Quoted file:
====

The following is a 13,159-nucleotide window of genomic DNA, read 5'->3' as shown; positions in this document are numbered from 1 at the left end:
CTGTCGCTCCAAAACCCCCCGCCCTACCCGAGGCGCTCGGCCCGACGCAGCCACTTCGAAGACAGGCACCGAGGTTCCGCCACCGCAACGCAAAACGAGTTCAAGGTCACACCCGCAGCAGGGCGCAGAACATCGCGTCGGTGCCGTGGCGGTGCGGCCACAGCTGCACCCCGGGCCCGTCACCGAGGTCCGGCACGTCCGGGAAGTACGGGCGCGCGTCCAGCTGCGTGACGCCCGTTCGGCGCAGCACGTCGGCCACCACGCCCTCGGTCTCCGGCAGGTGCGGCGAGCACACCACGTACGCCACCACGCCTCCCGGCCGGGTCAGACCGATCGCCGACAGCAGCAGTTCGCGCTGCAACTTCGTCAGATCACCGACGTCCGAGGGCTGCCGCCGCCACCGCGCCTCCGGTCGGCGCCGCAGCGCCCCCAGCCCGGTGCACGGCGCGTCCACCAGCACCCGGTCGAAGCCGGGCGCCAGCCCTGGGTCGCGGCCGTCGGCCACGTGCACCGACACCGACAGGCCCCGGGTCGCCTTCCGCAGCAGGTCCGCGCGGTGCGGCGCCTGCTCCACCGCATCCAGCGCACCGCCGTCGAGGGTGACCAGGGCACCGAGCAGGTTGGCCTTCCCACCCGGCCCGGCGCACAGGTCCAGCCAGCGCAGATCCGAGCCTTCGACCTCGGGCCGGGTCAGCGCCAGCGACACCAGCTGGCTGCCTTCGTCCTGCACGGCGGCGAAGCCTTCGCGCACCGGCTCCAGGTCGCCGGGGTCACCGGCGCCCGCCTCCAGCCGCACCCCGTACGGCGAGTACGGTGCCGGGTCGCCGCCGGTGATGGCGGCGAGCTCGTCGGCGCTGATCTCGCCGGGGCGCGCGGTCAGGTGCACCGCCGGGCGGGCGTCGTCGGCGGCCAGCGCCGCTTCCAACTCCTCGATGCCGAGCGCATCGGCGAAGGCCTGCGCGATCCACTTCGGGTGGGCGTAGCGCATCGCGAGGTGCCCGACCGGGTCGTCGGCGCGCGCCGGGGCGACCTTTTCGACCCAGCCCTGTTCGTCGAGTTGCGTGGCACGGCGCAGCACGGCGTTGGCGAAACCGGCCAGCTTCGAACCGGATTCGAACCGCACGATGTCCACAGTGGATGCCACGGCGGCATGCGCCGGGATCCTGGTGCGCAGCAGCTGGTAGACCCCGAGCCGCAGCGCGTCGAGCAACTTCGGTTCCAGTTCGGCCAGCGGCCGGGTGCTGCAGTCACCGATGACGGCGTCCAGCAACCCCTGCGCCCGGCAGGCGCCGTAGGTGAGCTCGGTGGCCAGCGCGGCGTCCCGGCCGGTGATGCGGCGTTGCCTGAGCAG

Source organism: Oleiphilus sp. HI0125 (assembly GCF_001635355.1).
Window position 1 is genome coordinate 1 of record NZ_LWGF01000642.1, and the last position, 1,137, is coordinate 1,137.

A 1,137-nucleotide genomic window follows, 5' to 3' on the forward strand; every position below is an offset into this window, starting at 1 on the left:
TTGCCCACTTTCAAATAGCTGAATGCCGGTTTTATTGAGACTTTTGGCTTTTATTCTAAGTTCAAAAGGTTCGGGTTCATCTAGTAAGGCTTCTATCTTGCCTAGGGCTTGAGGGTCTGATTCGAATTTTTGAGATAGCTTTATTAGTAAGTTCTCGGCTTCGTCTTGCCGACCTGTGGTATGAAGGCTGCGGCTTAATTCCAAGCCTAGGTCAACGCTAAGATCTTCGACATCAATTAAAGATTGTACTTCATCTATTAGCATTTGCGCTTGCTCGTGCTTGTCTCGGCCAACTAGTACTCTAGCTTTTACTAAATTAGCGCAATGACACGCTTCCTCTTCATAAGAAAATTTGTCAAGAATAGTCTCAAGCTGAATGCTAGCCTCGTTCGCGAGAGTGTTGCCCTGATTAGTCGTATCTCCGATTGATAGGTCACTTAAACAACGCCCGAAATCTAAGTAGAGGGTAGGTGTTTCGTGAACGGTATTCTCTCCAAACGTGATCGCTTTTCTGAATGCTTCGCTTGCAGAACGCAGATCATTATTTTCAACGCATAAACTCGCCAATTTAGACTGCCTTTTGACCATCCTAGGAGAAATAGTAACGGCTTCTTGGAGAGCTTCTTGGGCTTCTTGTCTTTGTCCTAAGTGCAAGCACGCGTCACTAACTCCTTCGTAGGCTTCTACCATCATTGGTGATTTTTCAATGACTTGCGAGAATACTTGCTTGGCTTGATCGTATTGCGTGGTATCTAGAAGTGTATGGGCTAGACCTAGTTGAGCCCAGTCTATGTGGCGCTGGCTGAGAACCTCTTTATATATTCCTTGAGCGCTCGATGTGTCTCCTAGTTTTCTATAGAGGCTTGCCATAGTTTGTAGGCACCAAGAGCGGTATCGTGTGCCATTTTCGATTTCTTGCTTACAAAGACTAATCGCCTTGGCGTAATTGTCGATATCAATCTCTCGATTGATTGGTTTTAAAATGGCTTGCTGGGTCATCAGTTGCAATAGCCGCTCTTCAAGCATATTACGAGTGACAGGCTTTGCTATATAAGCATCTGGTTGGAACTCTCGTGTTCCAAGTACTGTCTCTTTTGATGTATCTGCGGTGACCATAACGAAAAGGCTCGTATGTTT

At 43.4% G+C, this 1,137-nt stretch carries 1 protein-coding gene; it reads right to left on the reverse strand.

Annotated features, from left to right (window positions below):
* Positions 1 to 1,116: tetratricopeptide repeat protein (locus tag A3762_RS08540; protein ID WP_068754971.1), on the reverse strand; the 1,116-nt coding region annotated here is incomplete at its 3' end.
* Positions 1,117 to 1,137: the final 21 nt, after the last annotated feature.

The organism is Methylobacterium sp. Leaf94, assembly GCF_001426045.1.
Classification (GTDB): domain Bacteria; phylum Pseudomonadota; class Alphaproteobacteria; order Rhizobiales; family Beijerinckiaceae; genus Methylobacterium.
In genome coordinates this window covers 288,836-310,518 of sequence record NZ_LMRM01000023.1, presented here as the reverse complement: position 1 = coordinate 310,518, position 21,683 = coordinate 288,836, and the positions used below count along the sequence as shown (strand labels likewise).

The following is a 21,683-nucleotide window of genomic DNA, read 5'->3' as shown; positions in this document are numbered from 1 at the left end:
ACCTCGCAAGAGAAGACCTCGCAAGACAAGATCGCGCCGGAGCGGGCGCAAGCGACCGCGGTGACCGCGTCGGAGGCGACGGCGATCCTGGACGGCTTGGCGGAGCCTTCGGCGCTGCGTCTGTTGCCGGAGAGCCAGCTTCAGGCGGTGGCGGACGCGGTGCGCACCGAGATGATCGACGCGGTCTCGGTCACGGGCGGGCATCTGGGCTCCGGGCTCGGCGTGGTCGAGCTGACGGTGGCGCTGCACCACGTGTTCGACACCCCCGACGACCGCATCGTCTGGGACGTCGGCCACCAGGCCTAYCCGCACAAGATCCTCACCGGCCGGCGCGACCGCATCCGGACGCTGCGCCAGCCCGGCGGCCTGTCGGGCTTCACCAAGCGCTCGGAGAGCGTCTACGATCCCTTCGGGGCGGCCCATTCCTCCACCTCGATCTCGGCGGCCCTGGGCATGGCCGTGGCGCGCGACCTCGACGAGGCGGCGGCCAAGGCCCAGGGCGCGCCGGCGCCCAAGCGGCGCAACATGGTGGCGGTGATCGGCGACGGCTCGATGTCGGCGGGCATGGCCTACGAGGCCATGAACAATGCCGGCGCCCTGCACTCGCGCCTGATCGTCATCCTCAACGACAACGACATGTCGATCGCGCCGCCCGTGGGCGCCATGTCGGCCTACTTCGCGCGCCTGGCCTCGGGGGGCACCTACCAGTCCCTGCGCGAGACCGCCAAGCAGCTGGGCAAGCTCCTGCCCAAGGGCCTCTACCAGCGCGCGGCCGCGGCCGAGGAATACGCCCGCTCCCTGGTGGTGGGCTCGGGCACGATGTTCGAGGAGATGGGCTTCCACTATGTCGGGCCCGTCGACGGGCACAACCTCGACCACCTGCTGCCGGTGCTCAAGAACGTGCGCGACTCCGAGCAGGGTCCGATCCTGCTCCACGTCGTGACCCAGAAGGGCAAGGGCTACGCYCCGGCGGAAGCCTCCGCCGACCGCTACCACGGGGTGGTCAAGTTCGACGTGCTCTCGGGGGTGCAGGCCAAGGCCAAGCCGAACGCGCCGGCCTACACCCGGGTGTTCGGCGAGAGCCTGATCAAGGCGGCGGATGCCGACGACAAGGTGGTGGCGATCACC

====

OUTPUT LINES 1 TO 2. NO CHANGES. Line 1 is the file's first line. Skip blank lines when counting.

The following is a 13,159-nucleotide window of genomic DNA, read 5'->3' as shown; positions in this document are numbered from 1 at the left end:
CTGTCGCTCCAAAACCCCCCGCCCTACCCGAGGCGCTCGGCCCGACGCAGCCACTTCGAAGACAGGCACCGAGGTTCCGCCACCGCAACGCAAAACGAGTTCAAGGTCACACCCGCAGCAGGGCGCAGAACATCGCGTCGGTGCCGTGGCGGTGCGGCCACAGCTGCACCCCGGGCCCGTCACCGAGGTCCGGCACGTCCGGGAAGTACGGGCGCGCGTCCAGCTGCGTGACGCCCGTTCGGCGCAGCACGTCGGCCACCACGCCCTCGGTCTCCGGCAGGTGCGGCGAGCACACCACGTACGCCACCACGCCTCCCGGCCGGGTCAGACCGATCGCCGACAGCAGCAGTTCGCGCTGCAACTTCGTCAGATCACCGACGTCCGAGGGCTGCCGCCGCCACCGCGCCTCCGGTCGGCGCCGCAGCGCCCCCAGCCCGGTGCACGGCGCGTCCACCAGCACCCGGTCGAAGCCGGGCGCCAGCCCTGGGTCGCGGCCGTCGGCCACGTGCACCGACACCGACAGGCCCCGGGTCGCCTTCCGCAGCAGGTCCGCGCGGTGCGGCGCCTGCTCCACCGCATCCAGCGCACCGCCGTCGAGGGTGACCAGGGCACCGAGCAGGTTGGCCTTCCCACCCGGCCCGGCGCACAGGTCCAGCCAGCGCAGATCCGAGCCTTCGACCTCGGGCCGGGTCAGCGCCAGCGACACCAGCTGGCTGCCTTCGTCCTGCACGGCGGCGAAGCCTTCGCGCACCGGCTCCAGGTCGCCGGGGTCACCGGCGCCCGCCTCCAGCCGCACCCCGTACGGCGAGTACGGTGCCGGGTCGCCGCCGGTGATGGCGGCGAGCTCGTCGGCGCTGATCTCGCCGGGGCGCGCGGTCAGGTGCACCGCCGGGCGGGCGTCGTCGGCGGCCAGCGCCGCTTCCAACTCCTCGATGCCGAGCGCATCGGCGAAGGCCTGCGCGATCCACTTCGGGTGGGCGTAGCGCATCGCGAGGTGCCCGACCGGGTCGTCGGCGCGCGCCGGGGCGACCTTTTCGACCCAGCCCTGTTCGTCGAGTTGCGTGGCACGGCGCAGCACGGCGTTGGCGAAACCGGCCAGCTTCGAACCGGATTCGAACCGCACGATGTCCACAGTGGATGCCACGGCGGCATGCGCCGGGATCCTGGTGCGCAGCAGCTGGTAGACCCCGAGCCGCAGCGCGTCGAGCAACTTCGGTTCCAGTTCGGCCAGCGGCCGGGTGCTGCAGTCACCGATGACGGCGTCCAGCAACCCCTGCGCCCGGCAGGCGCCGTAGGTGAGCTCGGTGGCCAGCGCGGCGTCCCGGCCGGTGATGCGGCGTTGCCTGAGCAG